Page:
2) Contextual constructionism (represented most notably by Joel Best): social construction of public problems in media and other public forums has to be situated in a context. For example, the social construction of the immigration problem, as with research for my book Shaping Immigration News: A French-American Comparison, should be understood in relation to the economy, political events, unemployment, immigration flows, etc. Of course, these kinds of official and expert discourses are also constructions, and contested ones, but nevertheless we privilege some of them (with all due skepticism) as part of the explanation of why some constructions win out over others in the public debate.
Now there are many varieties of contextual constructionism. There is the almost ad hoc kind favored by Best, the value-added model of William Gamson (social movement strategies, media logics, cultural resonances, objective factors), and there is the “structural constructionism” represented by institutional and field theories. What all of these “contextual” accounts have in common is that they do not “level” the social world and treat all accounts equally; they privilege some accounts over others in order to arrive at explanations.
So to bring this back around to ANT and institutional/field theories.
Clearly, ANT is a version of strict constructionism. ANT does not privilege one account over another. Latour, and John Law, are very explicit about this. It’s part of their credo of keeping the world flat. And this is one of the key reasons why ANT is so unsatisfying to anyone who reads it looking for anything in the way of explanation. It’s just not there and it’s not there by design.
On the other hand, institutional/field theories are versions of contextual constructionism – with the virtue of offering the kind of systematic “systemic” context needed for effective cross-national research.
ANT has the virtue of raising epistemological questions directly and of offering a consistent epistemology. ANT shifts the burden of justification to those who do want to explain, who do want to judge. If we want to explain and judge, we have to make the case for how any particular disposition from a position – how any socially-produced form of knowledge – is superior to someone else’s. Bourdieu makes the case with his notions of autonomy and reflexivity. Most of us simply bracket or ignore the question and carry on with our research.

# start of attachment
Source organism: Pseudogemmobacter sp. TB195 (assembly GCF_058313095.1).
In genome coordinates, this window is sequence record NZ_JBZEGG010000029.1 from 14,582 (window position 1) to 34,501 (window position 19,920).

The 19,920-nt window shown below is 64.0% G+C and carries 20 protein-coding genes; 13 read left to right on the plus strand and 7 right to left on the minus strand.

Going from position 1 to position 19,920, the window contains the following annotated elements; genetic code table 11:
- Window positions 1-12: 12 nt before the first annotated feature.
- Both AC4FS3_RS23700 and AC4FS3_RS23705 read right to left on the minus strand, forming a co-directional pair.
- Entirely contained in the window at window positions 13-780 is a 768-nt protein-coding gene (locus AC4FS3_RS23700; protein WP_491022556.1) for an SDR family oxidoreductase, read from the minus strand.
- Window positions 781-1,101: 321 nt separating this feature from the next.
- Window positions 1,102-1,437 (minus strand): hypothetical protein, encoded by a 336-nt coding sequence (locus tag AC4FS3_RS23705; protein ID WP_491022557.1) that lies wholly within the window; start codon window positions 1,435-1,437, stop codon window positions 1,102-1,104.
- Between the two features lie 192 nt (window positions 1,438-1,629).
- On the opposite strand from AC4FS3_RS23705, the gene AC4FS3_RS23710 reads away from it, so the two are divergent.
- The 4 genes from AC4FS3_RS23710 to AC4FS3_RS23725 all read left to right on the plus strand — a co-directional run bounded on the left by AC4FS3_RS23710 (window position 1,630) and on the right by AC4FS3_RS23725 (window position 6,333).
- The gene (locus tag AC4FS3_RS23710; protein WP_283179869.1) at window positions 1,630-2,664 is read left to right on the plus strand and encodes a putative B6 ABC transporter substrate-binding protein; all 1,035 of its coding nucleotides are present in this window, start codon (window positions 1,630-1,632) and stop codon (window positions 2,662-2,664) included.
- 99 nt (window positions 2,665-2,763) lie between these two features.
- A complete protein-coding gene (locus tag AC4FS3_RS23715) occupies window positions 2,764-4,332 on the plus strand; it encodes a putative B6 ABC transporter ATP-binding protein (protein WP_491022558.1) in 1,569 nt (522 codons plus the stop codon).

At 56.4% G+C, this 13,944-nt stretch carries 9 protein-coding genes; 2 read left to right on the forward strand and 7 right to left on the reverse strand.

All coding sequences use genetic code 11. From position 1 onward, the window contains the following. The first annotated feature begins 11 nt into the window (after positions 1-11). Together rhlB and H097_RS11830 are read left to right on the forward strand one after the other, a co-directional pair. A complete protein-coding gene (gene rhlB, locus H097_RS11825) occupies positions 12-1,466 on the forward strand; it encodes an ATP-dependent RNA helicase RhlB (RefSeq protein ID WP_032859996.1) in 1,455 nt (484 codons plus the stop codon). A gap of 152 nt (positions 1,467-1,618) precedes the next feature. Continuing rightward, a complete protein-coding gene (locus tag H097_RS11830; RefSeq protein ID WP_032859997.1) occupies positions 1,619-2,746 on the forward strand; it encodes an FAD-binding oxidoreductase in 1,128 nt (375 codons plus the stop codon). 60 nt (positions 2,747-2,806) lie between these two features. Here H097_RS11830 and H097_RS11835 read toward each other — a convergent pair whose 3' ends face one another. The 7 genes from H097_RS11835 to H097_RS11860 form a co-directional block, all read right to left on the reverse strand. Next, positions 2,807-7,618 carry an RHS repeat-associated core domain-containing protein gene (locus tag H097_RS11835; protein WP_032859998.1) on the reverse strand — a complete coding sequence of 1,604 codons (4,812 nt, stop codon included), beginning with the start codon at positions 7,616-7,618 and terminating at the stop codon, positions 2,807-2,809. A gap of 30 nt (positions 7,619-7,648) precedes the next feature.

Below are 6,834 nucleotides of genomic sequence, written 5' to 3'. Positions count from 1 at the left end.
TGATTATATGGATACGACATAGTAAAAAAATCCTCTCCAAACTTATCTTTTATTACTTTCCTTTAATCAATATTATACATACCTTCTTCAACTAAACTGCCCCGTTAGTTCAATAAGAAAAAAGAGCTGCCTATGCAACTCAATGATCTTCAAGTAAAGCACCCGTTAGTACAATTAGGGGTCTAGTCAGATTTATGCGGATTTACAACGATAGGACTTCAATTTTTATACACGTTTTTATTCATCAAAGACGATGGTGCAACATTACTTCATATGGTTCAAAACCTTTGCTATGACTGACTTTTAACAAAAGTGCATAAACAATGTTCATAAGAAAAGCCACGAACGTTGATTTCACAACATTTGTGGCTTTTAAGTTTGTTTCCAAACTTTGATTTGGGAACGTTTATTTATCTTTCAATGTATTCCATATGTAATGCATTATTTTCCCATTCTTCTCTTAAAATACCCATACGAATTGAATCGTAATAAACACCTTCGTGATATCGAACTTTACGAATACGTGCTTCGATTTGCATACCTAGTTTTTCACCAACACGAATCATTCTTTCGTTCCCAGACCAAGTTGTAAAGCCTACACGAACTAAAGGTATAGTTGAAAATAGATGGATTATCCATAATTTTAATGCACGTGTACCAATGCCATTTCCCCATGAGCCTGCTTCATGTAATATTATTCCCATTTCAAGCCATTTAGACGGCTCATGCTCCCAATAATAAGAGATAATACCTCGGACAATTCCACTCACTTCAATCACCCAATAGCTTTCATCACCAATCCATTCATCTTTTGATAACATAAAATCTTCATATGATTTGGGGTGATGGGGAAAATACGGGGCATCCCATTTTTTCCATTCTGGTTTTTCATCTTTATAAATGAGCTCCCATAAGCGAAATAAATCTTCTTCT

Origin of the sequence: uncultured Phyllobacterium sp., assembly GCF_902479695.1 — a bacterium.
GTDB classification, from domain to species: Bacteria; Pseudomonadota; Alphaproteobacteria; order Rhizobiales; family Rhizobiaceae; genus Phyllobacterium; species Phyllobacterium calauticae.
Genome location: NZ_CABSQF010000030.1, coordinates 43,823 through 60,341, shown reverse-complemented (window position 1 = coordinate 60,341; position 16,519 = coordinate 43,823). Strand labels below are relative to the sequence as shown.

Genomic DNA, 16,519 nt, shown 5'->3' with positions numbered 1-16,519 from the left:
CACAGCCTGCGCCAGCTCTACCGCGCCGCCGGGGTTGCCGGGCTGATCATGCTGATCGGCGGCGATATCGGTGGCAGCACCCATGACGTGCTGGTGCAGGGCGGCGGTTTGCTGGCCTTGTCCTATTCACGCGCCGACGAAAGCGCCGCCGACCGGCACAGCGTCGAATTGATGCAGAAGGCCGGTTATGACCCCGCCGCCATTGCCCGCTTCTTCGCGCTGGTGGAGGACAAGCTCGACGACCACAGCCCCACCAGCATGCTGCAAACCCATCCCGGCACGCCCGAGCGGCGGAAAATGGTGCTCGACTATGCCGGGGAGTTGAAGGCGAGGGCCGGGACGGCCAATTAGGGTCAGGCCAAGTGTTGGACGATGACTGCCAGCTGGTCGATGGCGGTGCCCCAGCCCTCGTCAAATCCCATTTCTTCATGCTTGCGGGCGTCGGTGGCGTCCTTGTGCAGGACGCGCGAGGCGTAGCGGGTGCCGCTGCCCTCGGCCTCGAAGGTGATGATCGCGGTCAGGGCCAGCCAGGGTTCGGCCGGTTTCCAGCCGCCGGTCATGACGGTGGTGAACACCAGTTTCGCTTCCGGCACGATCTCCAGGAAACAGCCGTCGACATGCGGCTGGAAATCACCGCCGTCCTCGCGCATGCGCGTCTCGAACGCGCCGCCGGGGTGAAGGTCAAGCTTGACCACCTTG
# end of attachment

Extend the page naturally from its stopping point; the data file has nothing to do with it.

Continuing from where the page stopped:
For the moment, ANT-style relativism seems to be in vogue. In terms of epistemological consistency, again, there is an argument for such relativism. But, let’s be clear, there is a cost:
The cost is: First, no explanations – that would privilege some accounts over others. And second, no evaluations – nothing is better or worse than anything else.
(2) Which leads me to my second big question, very briefly. Why should we care – what’s at stake?
ANT studies don’t – won’t – answer this question. In return, one might respond: Why should we care about ANT?
(There might still be some reasons – I’ll return to this at the end.)
(3) Moving on quickly, third big question: What is our basic understanding of society?
Is society’s default position settled or unsettled?
Most institutional and field approaches presume settledness. What has to be explained is how things ever get unsettled.
There are periodic moments of crisis and contestation. Somebody’s solution wins out. The solution is anchored in institutions over time through path dependency; it gets naturalized so no one can imagine an alternative – until the next crisis appears and then there is the small possibility of change. Fligstein and McAdam (A Theory of Fields) are very explicit about this.
We see this presumption in the research question posed by Lucas Graves and Magda Konieczna’s paper: Under what conditions is it possible to “unsettle previously stable arrangements”?
Alternatively, ANT presumes unsettledness: society is fundamentally unsettled and the production of order is the miracle we have to explain.
Braun, quoting John Law: “How is it that some kinds of interactions appear to succeed in stabilizing and reproducing themselves”?
So is the glass half-full or half-empty? The two approaches differ in which half of the glass they want to call attention to.
This would be okay if there were occasional nods to the other half, but in fact, the accounts tend to be one-sided.
(4) Which leads me to my fourth and final question: Can ANT and institutional/field theories play nice – or not?
Yes, I think they can play nice. We’ve played nice this afternoon and all of these papers in this panel stress the need to bring multiple strains of theory together.
I want to close by listing four possible ways in which ANT and institutional/field theories can be complementary to each other: 1) temporal, 2) spatial, 3) topical, and 4) analytical.